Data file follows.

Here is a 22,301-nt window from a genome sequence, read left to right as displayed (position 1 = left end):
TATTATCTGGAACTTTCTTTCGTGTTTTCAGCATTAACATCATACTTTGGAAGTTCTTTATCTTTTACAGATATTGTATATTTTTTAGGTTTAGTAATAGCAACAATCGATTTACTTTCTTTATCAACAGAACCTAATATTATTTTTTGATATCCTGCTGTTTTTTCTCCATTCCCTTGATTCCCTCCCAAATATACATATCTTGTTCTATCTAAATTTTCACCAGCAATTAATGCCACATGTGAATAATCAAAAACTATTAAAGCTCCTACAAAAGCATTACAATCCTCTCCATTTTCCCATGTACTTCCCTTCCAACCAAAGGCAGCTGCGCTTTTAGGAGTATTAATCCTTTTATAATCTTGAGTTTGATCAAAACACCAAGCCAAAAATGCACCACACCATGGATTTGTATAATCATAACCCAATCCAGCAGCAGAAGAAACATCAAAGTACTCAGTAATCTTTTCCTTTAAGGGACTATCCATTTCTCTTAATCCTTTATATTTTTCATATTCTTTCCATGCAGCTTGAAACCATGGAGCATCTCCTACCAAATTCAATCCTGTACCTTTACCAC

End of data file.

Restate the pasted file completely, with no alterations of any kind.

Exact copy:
Here is a 22,301-nt window from a genome sequence, read left to right as displayed (position 1 = left end):
TATTATCTGGAACTTTCTTTCGTGTTTTCAGCATTAACATCATACTTTGGAAGTTCTTTATCTTTTACAGATATTGTATATTTTTTAGGTTTAGTAATAGCAACAATCGATTTACTTTCTTTATCAACAGAACCTAATATTATTTTTTGATATCCTGCTGTTTTTTCTCCATTCCCTTGATTCCCTCCCAAATATACATATCTTGTTCTATCTAAATTTTCACCAGCAATTAATGCCACATGTGAATAATCAAAAACTATTAAAGCTCCTACAAAAGCATTACAATCCTCTCCATTTTCCCATGTACTTCCCTTCCAACCAAAGGCAGCTGCGCTTTTAGGAGTATTAATCCTTTTATAATCTTGAGTTTGATCAAAACACCAAGCCAAAAATGCACCACACCATGGATTTGTATAATCATAACCCAATCCAGCAGCAGAAGAAACATCAAAGTACTCAGTAATCTTTTCCTTTAAGGGACTATCCATTTCTCTTAATCCTTTATATTTTTCATATTCTTTCCATGCAGCTTGAAACCATGGAGCATCTCCTACCAAATTCAATCCTGTACCTTTACCAC